viability is reduced dramatically after one year in storage, so fresh seeds should be
used. They can be direct-seeded or established in a nursery.


Glir icidia roots readily from leafless cuttings either in the nursery or directly in the
field during the rainy season. The latter are often large cuttings, called stake cuttings
, which can range in size from ca. 1 cm to 10 cm or more in diameter and over a meter in


A ccording to the National Academy of Sciences (1980a), the leaves contain over 20% crude
protein and are nutritious for cattle though TOXIC to most other animals including horses.
The tree is widely planted as shade for chocolate, coffee, tea, and vanilla. There are few
"living fence" species that strike root from cuttings more readily, also widely planted as
a hedge and/or windbreak. Tilth and fertility of the soil beneath the trees are greatly
improved from the leaf- and flower-fall. The timber is said to finish smoothly and be used
for furniture, agricultural instruments, posts, railroad ties, and heavy construction.
Flowers are a good source of forage for bees. Flowers are consumed by Mexican rural
inhabitants who use the pods for rat poison. In the Philippines, the foetid leaves are
crushed and rubbed onto cattle. In Indonesia, the tree is planted as a firebreak. This and
other fast-growing leguminous trees have the vigor to outgrow or compete with the Imperata
grass. In the shade of Gliricida, the grass finally dies, leaving nothing that can sustain
a grass fire (NAS, 1980a).

Folk Medicine

Reported to be expectorant, insecticidal, rodenticidal, sedative, suppurative, Madre de
Cacao is a folk remedy for alopecia, boils, bruises, burns, colds, cough, debility,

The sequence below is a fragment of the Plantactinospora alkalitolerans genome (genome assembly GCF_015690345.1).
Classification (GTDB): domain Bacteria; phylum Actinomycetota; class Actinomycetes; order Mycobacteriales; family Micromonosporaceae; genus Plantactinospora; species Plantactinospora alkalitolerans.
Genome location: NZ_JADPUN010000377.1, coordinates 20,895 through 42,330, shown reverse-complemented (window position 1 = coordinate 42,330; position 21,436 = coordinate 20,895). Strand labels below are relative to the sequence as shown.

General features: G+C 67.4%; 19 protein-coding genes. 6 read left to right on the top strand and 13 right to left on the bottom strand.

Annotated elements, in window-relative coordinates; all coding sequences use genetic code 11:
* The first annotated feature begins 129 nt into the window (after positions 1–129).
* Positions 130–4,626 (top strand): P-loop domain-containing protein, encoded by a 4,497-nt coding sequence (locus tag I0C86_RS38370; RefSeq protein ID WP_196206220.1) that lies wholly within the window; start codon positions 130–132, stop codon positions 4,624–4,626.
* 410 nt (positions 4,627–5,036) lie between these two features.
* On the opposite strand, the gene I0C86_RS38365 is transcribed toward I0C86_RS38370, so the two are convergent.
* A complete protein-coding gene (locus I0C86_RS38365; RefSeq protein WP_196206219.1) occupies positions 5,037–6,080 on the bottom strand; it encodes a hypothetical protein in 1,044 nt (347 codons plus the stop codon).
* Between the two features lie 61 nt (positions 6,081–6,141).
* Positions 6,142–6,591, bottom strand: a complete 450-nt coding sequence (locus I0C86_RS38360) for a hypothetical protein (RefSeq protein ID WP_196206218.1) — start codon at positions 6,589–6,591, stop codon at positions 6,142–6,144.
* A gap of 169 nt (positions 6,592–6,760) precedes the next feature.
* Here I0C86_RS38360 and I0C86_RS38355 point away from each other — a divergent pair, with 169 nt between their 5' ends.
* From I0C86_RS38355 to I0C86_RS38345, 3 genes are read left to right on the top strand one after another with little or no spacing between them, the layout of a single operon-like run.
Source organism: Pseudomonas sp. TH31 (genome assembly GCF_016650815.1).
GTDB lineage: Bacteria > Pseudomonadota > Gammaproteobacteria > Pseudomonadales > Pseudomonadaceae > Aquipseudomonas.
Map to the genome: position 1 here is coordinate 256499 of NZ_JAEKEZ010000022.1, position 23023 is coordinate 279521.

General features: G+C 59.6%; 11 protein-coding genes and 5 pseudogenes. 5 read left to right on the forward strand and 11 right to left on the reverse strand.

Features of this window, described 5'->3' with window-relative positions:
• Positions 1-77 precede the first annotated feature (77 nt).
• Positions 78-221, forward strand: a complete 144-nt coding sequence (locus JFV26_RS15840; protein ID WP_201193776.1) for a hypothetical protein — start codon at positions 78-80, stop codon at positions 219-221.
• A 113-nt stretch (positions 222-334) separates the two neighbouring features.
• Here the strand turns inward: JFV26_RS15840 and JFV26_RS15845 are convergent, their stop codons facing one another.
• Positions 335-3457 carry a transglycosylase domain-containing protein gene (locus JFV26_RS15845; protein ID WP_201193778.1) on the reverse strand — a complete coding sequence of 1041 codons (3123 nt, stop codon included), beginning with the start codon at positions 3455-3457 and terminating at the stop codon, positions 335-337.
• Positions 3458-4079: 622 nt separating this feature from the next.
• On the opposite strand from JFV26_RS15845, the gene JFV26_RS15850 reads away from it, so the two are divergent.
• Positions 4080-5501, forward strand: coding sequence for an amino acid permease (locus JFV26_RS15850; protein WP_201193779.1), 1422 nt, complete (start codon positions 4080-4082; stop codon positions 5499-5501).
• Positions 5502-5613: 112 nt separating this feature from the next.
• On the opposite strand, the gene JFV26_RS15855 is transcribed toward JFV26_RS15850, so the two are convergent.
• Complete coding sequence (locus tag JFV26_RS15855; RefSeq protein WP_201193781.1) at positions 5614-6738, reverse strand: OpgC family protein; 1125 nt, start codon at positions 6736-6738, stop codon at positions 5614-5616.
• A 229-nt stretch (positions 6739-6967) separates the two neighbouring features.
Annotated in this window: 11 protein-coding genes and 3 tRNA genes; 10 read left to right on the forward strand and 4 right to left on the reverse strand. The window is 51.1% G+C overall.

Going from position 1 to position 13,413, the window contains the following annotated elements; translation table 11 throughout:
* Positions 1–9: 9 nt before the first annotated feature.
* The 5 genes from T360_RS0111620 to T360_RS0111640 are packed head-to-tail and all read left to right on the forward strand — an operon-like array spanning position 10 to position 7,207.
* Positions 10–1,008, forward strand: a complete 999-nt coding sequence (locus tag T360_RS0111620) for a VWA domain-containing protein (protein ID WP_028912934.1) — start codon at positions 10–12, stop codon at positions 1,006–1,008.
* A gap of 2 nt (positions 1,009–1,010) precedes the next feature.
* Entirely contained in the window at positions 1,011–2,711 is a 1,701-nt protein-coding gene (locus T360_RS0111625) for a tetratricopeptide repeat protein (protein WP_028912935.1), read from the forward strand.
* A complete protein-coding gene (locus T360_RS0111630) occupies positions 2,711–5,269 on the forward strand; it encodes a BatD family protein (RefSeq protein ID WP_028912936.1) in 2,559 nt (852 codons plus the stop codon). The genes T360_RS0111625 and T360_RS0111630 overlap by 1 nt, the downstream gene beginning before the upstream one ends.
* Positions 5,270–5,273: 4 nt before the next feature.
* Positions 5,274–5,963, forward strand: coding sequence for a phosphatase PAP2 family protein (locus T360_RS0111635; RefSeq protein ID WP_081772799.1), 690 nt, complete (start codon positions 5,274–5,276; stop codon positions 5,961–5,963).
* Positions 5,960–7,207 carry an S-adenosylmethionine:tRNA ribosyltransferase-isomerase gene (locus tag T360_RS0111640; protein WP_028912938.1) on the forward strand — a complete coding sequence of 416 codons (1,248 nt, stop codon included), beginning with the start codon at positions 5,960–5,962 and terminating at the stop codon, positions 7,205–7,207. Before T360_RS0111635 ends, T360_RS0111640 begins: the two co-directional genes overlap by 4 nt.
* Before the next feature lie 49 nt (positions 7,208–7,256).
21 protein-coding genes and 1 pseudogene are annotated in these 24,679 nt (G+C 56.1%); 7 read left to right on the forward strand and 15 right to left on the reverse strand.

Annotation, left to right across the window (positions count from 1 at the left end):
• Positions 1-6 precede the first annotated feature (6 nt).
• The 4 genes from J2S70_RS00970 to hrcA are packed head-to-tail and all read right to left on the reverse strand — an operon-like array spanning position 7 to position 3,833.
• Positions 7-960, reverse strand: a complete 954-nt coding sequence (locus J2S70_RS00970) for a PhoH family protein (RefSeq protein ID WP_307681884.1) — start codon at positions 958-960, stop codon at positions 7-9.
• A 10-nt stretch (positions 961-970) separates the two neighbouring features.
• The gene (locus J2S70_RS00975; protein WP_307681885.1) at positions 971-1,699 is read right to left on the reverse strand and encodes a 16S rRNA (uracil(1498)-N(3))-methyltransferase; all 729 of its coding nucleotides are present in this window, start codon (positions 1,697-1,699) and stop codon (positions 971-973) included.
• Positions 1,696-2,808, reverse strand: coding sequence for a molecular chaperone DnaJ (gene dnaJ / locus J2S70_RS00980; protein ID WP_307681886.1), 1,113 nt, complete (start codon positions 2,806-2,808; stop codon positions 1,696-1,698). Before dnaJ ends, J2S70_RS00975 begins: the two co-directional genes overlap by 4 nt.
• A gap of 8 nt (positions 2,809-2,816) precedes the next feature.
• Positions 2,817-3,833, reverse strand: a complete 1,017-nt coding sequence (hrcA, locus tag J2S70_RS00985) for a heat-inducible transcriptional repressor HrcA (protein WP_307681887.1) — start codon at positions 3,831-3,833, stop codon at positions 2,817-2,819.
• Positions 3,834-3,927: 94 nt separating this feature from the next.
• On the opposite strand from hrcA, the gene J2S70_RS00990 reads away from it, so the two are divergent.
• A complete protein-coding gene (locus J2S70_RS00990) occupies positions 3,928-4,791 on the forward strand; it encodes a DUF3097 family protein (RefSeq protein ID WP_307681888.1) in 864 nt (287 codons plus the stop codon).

eruptions, erysipelas, fever, fractures, gangrene, head-ache, itch, prickly heat,
rheumatism, skin, sore, tumors, ulcers, urticaria, and wounds (Duke and Wain, 1981).


Acc ording to Roskoski et al. (1980), studying Mexican material, the seeds contain 11.93%
humidity, 1.90% ash, 33.00% CP, 16.50% CF EE, 9.07% CF, 27.60% carbohydrates with a 52.42%
in vitro digestibility. The foliage contains 11.96% humidity, 12.09% ash, 19.92% CP, 2.34%
crude fat, 11.04% CF, 42.65% carbohydrates, and 69.69% in vitro digestibility. Low levels
of alkaloids were found in the seed and saponins in the foliage, but the plant is still
used for forage. Allen and Allen (1981) cite data suggesting that fallen leaves emit the
new-mown-hay odor, because of the occurrence of coumarin compounds.


S mooth deciduous tree to 10 m tall, 20-30 cm DBH. Leaves alternate, pinnately compound,
15-30 cm long, the 9-13 leaflets 3-6 cm long, opposite, oblong-ovate, bluntly pointed at
the tip, rounded at the base, entire. Flowers on numerous lateral racemes, often on
leafless branches, the clusters 5-125 cm long; flowers pinkish, ca 2 cm long; stamens 10,
9 united in a tube, one separate, white. Pods yellow-green when immature, turning blackish
10-14 cm long, 1-2 cm broad, with 3-8 elliptic, flat, shiny, blackish seed (ca 4,400/kg).


Rep orted from the American Center of Diversity, Madre de Cacao, or cvs thereof, is
reported to tolerate drought, limestone, slope, and weeds. (2n = 20)


Native from Mexico to Colombia, Venezuela, and the Guianas, widely introduced and naturalized throughout the tropics.


Rangi ng from Subtropical Thorn to Wet through Tropical Thorn to Wet Forest Life Zones,
Madre de Cacao is reported to tolerate annual precipitation of 4.8 to 41.0 dm (mean of 79